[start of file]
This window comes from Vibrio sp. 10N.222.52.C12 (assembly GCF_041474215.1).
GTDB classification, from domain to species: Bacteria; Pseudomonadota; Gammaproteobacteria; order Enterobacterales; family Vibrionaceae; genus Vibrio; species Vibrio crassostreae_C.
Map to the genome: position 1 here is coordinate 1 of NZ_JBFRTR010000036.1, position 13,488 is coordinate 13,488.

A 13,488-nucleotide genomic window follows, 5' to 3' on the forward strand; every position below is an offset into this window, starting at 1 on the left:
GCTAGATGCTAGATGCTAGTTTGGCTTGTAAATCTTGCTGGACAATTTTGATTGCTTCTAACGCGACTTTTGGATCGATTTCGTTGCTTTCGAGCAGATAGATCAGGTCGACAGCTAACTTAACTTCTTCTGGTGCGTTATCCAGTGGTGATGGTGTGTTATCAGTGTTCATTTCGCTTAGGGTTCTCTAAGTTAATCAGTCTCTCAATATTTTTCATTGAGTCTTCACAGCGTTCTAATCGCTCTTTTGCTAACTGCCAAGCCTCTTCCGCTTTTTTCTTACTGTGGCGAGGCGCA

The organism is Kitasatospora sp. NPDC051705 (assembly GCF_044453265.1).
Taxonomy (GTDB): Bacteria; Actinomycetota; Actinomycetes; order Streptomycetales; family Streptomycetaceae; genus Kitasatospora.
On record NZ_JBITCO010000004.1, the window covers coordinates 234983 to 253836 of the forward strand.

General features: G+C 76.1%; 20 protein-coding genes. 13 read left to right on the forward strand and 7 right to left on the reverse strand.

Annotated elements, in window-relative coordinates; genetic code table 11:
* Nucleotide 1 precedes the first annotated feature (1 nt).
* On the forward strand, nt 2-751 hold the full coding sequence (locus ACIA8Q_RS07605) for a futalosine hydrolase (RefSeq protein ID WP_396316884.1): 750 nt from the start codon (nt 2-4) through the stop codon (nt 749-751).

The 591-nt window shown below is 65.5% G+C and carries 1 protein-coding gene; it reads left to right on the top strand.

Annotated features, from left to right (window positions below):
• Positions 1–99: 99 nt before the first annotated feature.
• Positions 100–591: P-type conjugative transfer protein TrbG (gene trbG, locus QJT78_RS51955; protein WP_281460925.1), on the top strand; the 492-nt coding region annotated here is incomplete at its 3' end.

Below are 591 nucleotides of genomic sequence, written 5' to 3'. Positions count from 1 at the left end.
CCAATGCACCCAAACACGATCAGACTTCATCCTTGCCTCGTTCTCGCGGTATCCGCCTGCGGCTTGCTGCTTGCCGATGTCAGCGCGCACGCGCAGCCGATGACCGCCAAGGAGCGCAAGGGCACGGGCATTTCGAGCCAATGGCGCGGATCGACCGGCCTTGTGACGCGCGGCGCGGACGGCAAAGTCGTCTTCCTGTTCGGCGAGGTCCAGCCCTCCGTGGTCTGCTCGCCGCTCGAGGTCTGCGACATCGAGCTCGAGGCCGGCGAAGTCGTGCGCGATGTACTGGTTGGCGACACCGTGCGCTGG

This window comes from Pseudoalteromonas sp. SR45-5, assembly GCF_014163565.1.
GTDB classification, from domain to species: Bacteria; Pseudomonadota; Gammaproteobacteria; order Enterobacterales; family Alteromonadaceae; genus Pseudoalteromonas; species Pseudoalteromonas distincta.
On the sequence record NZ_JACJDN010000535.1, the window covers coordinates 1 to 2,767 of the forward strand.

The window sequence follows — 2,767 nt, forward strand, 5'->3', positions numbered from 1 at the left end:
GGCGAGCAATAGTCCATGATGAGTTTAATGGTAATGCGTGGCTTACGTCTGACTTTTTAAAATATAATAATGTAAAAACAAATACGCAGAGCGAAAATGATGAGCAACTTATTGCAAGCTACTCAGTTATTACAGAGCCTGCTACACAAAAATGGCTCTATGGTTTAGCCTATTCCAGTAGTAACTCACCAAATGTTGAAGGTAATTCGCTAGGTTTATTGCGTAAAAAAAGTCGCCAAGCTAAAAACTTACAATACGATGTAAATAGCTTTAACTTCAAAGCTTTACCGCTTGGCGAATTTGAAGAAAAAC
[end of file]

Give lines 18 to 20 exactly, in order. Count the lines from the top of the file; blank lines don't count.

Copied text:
CCAATGCACCCAAACACGATCAGACTTCATCCTTGCCTCGTTCTCGCGGTATCCGCCTGCGGCTTGCTGCTTGCCGATGTCAGCGCGCACGCGCAGCCGATGACCGCCAAGGAGCGCAAGGGCACGGGCATTTCGAGCCAATGGCGCGGATCGACCGGCCTTGTGACGCGCGGCGCGGACGGCAAAGTCGTCTTCCTGTTCGGCGAGGTCCAGCCCTCCGTGGTCTGCTCGCCGCTCGAGGTCTGCGACATCGAGCTCGAGGCCGGCGAAGTCGTGCGCGATGTACTGGTTGGCGACACCGTGCGCTGG

This window comes from Pseudoalteromonas sp. SR45-5, assembly GCF_014163565.1.
GTDB classification, from domain to species: Bacteria; Pseudomonadota; Gammaproteobacteria; order Enterobacterales; family Alteromonadaceae; genus Pseudoalteromonas; species Pseudoalteromonas distincta.